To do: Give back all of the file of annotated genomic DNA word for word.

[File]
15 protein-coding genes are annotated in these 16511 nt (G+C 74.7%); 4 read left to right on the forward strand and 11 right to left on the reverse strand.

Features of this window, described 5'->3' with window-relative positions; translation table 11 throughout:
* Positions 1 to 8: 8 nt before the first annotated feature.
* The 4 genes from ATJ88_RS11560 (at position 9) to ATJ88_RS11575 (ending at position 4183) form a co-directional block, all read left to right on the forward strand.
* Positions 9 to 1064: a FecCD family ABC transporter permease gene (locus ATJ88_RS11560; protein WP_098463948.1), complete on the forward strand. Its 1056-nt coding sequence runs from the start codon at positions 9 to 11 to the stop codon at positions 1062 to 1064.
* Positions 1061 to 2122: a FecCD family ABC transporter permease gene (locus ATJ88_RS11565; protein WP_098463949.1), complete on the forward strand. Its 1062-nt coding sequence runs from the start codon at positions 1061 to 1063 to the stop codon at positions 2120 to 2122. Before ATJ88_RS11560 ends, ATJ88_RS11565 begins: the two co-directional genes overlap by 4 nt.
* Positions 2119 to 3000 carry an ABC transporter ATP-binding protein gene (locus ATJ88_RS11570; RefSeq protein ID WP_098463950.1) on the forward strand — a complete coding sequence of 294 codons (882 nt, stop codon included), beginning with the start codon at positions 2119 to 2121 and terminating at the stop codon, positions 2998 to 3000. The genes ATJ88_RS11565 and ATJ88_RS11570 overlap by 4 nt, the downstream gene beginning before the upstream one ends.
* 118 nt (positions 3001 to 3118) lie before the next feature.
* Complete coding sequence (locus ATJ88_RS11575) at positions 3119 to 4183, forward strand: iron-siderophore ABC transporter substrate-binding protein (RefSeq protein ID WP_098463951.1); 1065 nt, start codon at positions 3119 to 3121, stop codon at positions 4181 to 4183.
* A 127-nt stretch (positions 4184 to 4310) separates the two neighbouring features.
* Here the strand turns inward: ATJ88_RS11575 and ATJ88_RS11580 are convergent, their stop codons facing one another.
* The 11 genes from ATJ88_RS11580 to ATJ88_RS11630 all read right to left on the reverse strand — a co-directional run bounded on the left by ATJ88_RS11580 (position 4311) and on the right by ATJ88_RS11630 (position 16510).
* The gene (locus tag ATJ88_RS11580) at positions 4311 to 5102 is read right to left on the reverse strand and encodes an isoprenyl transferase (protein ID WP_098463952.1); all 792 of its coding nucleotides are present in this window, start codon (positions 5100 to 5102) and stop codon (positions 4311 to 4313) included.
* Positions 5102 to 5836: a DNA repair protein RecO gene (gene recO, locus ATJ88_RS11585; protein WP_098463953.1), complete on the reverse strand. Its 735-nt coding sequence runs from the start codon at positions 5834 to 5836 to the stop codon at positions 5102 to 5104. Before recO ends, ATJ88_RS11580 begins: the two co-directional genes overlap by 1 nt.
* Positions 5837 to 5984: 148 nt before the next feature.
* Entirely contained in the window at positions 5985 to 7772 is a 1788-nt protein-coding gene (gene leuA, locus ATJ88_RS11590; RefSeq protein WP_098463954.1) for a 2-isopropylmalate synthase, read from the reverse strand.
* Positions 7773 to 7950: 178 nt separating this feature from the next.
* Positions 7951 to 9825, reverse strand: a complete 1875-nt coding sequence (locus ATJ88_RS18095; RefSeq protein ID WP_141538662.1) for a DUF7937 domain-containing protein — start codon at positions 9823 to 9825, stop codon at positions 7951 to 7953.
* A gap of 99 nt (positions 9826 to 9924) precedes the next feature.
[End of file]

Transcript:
15 protein-coding genes are annotated in these 16511 nt (G+C 74.7%); 4 read left to right on the forward strand and 11 right to left on the reverse strand.

Features of this window, described 5'->3' with window-relative positions; translation table 11 throughout:
* Positions 1 to 8: 8 nt before the first annotated feature.
* The 4 genes from ATJ88_RS11560 (at position 9) to ATJ88_RS11575 (ending at position 4183) form a co-directional block, all read left to right on the forward strand.
* Positions 9 to 1064: a FecCD family ABC transporter permease gene (locus ATJ88_RS11560; protein WP_098463948.1), complete on the forward strand. Its 1056-nt coding sequence runs from the start codon at positions 9 to 11 to the stop codon at positions 1062 to 1064.
* Positions 1061 to 2122: a FecCD family ABC transporter permease gene (locus ATJ88_RS11565; protein WP_098463949.1), complete on the forward strand. Its 1062-nt coding sequence runs from the start codon at positions 1061 to 1063 to the stop codon at positions 2120 to 2122. Before ATJ88_RS11560 ends, ATJ88_RS11565 begins: the two co-directional genes overlap by 4 nt.
* Positions 2119 to 3000 carry an ABC transporter ATP-binding protein gene (locus ATJ88_RS11570; RefSeq protein ID WP_098463950.1) on the forward strand — a complete coding sequence of 294 codons (882 nt, stop codon included), beginning with the start codon at positions 2119 to 2121 and terminating at the stop codon, positions 2998 to 3000. The genes ATJ88_RS11565 and ATJ88_RS11570 overlap by 4 nt, the downstream gene beginning before the upstream one ends.
* 118 nt (positions 3001 to 3118) lie before the next feature.
* Complete coding sequence (locus ATJ88_RS11575) at positions 3119 to 4183, forward strand: iron-siderophore ABC transporter substrate-binding protein (RefSeq protein ID WP_098463951.1); 1065 nt, start codon at positions 3119 to 3121, stop codon at positions 4181 to 4183.
* A 127-nt stretch (positions 4184 to 4310) separates the two neighbouring features.
* Here the strand turns inward: ATJ88_RS11575 and ATJ88_RS11580 are convergent, their stop codons facing one another.
* The 11 genes from ATJ88_RS11580 to ATJ88_RS11630 all read right to left on the reverse strand — a co-directional run bounded on the left by ATJ88_RS11580 (position 4311) and on the right by ATJ88_RS11630 (position 16510).
* The gene (locus tag ATJ88_RS11580) at positions 4311 to 5102 is read right to left on the reverse strand and encodes an isoprenyl transferase (protein ID WP_098463952.1); all 792 of its coding nucleotides are present in this window, start codon (positions 5100 to 5102) and stop codon (positions 4311 to 4313) included.
* Positions 5102 to 5836: a DNA repair protein RecO gene (gene recO, locus ATJ88_RS11585; protein WP_098463953.1), complete on the reverse strand. Its 735-nt coding sequence runs from the start codon at positions 5834 to 5836 to the stop codon at positions 5102 to 5104. Before recO ends, ATJ88_RS11580 begins: the two co-directional genes overlap by 1 nt.
* Positions 5837 to 5984: 148 nt before the next feature.
* Entirely contained in the window at positions 5985 to 7772 is a 1788-nt protein-coding gene (gene leuA, locus ATJ88_RS11590; RefSeq protein WP_098463954.1) for a 2-isopropylmalate synthase, read from the reverse strand.
* Positions 7773 to 7950: 178 nt separating this feature from the next.
* Positions 7951 to 9825, reverse strand: a complete 1875-nt coding sequence (locus ATJ88_RS18095; RefSeq protein ID WP_141538662.1) for a DUF7937 domain-containing protein — start codon at positions 9823 to 9825, stop codon at positions 7951 to 7953.
* A gap of 99 nt (positions 9826 to 9924) precedes the next feature.